4)Remember what’s important to you. Anger makes us believe the only thing that’s really important is what we’re angry about. If you find yourself getting angry with your partner, for example, try stepping back to look at whatever is making you angry in the grand scheme of things. I don’t mean you can’t honestly communicate what’s bothering you, but seeing whatever it is in relative terms often decreases its importance and the burning desire we have to shout about it. Approaching the situation calmly and with some perspective gives you an opportunity to frame the message in a way that it can really be heard and received. I remember a friend telling me about how she was yelling at her husband about something while she was doing the dishes, and all of a sudden a glass broke in her hand. Her husband immediately ran to her side to help her wrap her hand to stop the bleeding. In that moment, the anger was immediately replaced by love and concern.

5)Be honest about what’s really going on. When I’m really angry with someone, I ask myself the five whys. Here’s an example:
I can’t believe he did that to me again! Why?
Because he always does that to me. Why?
He’s trying to compete with me. Why?
He doesn’t respect me. Why?
He doesn’t respect anyone. Why?
He doesn’t respect himself.

If we take the time (and use that angry energy) to do some deeper inquiry into why we are feeling angry rather than just fight back, we have an opportunity to see what might be underlying a situation. Often once we have this deeper information, the anger can begin to dissolve.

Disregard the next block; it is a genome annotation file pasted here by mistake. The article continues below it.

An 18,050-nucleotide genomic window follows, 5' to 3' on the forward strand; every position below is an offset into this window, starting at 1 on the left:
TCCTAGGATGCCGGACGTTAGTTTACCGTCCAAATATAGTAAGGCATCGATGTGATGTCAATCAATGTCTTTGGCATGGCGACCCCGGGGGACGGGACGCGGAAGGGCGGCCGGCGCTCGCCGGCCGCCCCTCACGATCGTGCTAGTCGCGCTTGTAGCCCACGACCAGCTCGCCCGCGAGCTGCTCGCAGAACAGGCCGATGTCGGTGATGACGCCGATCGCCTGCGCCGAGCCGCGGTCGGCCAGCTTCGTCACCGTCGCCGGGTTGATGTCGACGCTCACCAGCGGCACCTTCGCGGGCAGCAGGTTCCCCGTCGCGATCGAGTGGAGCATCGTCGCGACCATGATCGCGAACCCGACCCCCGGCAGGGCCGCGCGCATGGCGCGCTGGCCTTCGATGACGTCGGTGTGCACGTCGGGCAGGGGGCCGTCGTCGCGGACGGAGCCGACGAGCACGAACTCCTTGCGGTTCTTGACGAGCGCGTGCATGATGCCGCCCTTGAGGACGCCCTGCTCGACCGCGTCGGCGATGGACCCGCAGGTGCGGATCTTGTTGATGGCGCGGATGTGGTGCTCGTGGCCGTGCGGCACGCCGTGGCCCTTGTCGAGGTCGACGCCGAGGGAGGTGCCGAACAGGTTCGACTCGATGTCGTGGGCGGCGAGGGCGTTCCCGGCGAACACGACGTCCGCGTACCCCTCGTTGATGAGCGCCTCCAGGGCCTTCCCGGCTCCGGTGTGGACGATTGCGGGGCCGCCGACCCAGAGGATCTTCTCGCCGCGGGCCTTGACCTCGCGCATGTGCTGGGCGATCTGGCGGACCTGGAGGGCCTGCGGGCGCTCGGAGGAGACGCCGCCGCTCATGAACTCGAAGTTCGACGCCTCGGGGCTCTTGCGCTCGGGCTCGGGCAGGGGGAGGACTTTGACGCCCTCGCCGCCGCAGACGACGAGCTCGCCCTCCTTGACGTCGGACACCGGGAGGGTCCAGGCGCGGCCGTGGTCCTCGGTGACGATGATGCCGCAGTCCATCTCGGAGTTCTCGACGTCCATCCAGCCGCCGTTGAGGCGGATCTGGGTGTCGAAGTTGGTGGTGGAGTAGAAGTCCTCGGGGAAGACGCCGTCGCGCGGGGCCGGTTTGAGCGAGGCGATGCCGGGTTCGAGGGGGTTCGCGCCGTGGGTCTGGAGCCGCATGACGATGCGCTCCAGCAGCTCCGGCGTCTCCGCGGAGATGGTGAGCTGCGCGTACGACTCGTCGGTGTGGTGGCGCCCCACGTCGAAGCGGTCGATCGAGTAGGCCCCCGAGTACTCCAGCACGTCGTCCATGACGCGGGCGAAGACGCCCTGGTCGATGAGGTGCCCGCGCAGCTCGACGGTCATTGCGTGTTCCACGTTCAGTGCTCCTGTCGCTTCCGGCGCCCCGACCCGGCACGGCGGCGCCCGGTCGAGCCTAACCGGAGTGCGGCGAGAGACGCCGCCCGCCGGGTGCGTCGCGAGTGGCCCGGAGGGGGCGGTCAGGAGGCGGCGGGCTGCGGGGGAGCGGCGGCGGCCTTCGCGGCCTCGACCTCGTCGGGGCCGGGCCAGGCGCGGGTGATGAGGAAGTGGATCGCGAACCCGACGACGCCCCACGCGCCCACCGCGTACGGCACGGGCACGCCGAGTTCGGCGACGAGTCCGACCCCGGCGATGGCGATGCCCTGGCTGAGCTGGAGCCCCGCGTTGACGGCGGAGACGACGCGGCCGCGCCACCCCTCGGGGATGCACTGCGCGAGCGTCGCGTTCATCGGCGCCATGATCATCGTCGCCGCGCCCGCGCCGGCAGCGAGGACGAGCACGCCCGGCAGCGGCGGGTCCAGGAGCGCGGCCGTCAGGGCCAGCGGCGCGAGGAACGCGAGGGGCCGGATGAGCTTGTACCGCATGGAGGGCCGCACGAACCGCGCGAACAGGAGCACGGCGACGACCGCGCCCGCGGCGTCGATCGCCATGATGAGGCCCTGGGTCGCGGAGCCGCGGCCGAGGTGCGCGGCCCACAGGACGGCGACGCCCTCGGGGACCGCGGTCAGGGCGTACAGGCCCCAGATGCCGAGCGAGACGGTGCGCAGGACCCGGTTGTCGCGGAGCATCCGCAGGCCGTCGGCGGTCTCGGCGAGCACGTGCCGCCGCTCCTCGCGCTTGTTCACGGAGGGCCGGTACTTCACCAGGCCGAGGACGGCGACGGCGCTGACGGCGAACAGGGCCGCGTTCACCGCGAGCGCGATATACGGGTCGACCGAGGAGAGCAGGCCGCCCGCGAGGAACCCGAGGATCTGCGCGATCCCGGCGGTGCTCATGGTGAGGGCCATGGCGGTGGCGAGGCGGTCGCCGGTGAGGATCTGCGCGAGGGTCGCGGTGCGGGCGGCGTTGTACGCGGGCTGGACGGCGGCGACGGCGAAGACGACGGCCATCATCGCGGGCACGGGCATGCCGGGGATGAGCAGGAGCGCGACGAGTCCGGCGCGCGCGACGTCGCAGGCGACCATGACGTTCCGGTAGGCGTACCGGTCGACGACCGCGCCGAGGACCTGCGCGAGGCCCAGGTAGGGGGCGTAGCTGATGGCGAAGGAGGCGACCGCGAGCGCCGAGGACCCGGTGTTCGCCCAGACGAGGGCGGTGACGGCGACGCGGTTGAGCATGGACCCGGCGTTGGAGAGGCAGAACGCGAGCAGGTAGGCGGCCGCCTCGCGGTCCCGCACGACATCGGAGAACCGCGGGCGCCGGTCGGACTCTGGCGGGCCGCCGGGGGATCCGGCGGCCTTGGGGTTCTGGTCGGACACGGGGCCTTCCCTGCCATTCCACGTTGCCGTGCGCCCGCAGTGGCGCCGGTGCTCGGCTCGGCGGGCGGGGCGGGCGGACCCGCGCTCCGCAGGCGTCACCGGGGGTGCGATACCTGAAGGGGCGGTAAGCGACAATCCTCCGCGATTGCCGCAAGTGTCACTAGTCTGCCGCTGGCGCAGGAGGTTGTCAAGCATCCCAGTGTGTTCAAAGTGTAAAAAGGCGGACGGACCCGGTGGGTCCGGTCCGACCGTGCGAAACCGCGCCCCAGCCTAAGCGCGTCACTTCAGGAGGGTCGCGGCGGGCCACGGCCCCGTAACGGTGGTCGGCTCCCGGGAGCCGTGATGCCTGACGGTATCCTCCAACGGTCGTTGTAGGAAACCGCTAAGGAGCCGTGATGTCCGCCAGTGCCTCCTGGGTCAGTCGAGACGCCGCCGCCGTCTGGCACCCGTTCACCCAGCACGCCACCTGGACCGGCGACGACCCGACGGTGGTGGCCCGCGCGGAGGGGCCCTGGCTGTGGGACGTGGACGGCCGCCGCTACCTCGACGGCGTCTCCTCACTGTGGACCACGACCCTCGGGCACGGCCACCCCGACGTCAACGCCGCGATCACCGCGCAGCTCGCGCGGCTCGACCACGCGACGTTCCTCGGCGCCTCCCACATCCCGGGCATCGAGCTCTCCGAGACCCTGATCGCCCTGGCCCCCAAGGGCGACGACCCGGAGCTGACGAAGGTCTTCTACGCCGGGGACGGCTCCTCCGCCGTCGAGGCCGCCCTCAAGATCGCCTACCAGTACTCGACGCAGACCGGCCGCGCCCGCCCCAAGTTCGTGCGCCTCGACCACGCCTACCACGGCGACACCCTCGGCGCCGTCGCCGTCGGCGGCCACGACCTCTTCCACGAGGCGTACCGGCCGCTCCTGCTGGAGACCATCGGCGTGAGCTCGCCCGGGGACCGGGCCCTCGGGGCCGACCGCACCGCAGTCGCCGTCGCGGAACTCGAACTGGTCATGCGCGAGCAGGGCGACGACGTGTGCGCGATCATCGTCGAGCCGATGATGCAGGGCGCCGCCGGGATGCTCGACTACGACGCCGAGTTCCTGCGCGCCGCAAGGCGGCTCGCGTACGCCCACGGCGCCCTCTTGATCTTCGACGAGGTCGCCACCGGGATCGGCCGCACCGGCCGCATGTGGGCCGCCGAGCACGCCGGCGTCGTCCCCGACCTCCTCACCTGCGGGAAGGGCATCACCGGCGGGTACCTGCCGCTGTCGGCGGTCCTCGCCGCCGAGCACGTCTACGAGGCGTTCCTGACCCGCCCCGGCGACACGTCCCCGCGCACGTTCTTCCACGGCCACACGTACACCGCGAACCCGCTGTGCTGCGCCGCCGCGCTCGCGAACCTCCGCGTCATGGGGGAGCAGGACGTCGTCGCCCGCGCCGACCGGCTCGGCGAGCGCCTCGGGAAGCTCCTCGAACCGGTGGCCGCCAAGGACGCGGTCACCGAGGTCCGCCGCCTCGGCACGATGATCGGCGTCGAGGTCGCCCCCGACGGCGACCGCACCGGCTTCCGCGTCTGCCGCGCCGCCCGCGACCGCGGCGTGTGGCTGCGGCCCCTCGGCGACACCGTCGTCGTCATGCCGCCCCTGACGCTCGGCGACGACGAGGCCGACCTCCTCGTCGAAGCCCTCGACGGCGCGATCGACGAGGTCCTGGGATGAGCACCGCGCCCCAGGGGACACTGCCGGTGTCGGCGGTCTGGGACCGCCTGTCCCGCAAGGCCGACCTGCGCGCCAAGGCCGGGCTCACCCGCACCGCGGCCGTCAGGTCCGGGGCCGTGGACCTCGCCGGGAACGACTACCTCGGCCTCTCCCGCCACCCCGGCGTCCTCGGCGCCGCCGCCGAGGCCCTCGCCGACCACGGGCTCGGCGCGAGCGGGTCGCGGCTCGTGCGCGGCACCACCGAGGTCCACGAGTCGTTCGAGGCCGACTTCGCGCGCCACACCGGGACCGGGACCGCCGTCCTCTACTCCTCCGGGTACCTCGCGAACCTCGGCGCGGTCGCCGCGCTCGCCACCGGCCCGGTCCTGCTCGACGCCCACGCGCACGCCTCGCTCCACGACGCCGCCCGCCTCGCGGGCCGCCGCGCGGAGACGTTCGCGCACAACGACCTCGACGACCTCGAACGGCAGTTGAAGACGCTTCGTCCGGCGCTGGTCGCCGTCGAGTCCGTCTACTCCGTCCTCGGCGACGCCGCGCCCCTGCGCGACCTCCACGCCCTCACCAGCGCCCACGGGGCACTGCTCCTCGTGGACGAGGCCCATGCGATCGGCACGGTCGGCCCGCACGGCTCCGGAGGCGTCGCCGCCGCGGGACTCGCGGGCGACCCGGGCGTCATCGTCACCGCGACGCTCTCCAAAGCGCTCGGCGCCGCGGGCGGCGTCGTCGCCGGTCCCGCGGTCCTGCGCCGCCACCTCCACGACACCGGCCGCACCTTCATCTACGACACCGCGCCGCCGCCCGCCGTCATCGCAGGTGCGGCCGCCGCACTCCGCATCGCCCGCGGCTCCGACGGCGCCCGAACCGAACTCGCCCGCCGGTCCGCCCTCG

6)Be honest in your communication. Taking responsibility for our anger is key. Nothing is more frustrating than to be in a room with a bunch of angry, resentful people who aren’t saying anything. Owning up to our feelings is critical when anger overtakes us. I would much rather have someone say, “Look, this makes me really angry, and we need to talk about it!” Rather than have someone sneer at me or make negative comments about me to someone else. Having the courage to say it like it is, but in such a way that we can be heard, is paramount to making our way through the anger in a much healthier way. We can clear the air rather than harbor the elephant in the room.

No one is comfortable with anger. We generally want to get rid of the energy as quickly as possible because it’s volatile and can be destructive. If we can’t express it, we want to fix it. But often the part of me that wants to fix it becomes angry when I can’t fix it and then that anger gets bundled in with the rest.

Being patient with the process of observing anger is actually harder than dispelling it. But the process of inquiry never lets me down. My inner world contains an entire universe that is worth exploring. And sometimes, the energy of anger is just what I need to propel me further into that unknown territory where the heart of the matter truly lies.

As the poet Ranier Maria Rilke advised, “Live the questions.” And if that doesn’t work for you, I hope the above suggestions will.

Have a good week!


Kathleen Doyle-White
(503) 296-9249